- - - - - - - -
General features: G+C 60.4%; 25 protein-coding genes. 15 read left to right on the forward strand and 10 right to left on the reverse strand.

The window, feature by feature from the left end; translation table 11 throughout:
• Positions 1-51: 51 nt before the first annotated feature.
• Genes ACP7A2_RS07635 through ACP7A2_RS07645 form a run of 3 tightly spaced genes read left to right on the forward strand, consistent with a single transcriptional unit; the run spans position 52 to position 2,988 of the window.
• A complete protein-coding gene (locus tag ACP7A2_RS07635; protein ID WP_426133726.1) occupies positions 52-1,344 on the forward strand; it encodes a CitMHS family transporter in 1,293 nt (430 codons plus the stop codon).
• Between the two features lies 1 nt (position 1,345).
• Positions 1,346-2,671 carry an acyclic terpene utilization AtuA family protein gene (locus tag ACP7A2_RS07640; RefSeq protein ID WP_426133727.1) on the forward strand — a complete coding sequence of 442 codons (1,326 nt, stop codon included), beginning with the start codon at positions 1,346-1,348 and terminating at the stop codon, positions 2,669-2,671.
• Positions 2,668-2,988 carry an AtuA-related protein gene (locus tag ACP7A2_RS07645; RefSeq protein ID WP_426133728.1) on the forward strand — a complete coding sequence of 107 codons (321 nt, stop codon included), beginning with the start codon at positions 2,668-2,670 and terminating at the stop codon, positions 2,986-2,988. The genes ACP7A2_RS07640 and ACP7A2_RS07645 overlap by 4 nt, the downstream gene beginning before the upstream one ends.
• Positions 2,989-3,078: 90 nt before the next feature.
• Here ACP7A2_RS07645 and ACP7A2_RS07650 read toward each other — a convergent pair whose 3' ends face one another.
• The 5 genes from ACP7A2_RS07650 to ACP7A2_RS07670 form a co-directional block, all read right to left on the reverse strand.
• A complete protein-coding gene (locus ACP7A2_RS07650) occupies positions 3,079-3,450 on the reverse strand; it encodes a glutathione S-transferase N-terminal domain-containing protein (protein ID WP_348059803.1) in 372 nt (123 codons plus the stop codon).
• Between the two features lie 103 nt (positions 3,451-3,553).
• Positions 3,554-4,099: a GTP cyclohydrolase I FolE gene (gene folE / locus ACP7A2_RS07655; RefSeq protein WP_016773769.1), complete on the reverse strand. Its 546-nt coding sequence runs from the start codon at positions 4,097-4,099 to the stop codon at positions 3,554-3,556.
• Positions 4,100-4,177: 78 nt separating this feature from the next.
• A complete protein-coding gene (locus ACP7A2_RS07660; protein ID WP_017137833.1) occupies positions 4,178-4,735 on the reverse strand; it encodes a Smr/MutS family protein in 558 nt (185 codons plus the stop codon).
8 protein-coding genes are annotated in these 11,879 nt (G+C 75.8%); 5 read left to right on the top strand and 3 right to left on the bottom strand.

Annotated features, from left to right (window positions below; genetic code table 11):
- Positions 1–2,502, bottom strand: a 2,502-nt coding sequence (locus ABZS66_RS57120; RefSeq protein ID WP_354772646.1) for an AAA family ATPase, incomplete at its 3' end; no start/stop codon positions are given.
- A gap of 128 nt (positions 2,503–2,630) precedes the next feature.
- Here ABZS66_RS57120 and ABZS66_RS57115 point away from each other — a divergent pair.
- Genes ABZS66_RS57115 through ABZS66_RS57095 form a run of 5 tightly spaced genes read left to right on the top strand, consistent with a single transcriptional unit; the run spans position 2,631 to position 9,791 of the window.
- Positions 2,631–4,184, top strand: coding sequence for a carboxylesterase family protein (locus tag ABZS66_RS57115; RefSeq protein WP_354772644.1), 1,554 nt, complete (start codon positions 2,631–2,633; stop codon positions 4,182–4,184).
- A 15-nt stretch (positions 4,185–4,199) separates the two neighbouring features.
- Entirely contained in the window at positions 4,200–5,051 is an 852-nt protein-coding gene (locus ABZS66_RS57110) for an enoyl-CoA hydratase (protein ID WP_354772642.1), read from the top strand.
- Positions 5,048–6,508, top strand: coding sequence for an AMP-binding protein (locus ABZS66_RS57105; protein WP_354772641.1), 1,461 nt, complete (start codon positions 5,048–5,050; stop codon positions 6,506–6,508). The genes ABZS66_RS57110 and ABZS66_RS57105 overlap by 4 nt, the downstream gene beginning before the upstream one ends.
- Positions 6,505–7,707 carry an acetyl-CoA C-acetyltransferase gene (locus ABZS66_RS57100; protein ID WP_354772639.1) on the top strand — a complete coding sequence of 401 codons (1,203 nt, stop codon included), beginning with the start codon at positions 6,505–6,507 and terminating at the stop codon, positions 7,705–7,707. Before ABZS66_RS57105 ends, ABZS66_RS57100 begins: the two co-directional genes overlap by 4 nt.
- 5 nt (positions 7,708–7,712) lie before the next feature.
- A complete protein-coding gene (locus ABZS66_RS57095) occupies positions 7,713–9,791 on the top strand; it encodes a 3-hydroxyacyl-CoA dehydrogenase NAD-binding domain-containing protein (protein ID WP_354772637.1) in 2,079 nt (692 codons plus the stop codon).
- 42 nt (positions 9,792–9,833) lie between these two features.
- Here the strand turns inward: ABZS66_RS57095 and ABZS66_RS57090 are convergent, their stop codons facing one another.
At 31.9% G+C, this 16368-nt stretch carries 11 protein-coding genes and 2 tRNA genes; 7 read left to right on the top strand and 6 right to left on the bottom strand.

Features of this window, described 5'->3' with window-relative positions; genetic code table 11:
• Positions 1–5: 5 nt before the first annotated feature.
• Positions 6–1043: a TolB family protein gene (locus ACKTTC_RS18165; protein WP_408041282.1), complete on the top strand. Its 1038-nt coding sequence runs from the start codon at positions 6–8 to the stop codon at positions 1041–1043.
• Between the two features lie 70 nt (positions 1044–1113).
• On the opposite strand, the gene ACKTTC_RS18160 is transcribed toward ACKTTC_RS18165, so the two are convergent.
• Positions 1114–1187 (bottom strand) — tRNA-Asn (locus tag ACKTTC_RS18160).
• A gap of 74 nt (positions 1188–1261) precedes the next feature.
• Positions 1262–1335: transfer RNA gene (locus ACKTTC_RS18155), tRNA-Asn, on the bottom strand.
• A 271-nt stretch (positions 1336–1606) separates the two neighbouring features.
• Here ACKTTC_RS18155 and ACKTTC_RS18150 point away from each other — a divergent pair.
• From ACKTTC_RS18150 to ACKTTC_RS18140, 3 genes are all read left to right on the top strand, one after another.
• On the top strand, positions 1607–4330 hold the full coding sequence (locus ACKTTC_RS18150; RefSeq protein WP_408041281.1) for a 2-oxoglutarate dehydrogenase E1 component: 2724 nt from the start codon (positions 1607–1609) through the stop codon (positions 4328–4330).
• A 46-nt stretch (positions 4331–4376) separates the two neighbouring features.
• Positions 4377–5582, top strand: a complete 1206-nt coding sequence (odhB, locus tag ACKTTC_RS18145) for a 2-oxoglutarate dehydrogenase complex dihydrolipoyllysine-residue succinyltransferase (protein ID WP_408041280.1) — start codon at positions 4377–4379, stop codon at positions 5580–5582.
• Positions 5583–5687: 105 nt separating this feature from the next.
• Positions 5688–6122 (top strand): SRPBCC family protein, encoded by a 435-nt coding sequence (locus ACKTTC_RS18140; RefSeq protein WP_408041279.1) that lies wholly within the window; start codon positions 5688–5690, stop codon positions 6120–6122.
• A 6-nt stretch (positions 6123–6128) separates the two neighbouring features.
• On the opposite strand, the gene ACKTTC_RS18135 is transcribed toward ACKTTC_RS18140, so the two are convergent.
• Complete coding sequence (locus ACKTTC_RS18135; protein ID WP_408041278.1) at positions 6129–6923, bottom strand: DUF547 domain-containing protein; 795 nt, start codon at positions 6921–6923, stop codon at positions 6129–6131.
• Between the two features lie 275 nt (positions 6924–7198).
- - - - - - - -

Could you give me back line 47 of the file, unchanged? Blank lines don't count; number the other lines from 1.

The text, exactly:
• Positions 5583–5687: 105 nt separating this feature from the next.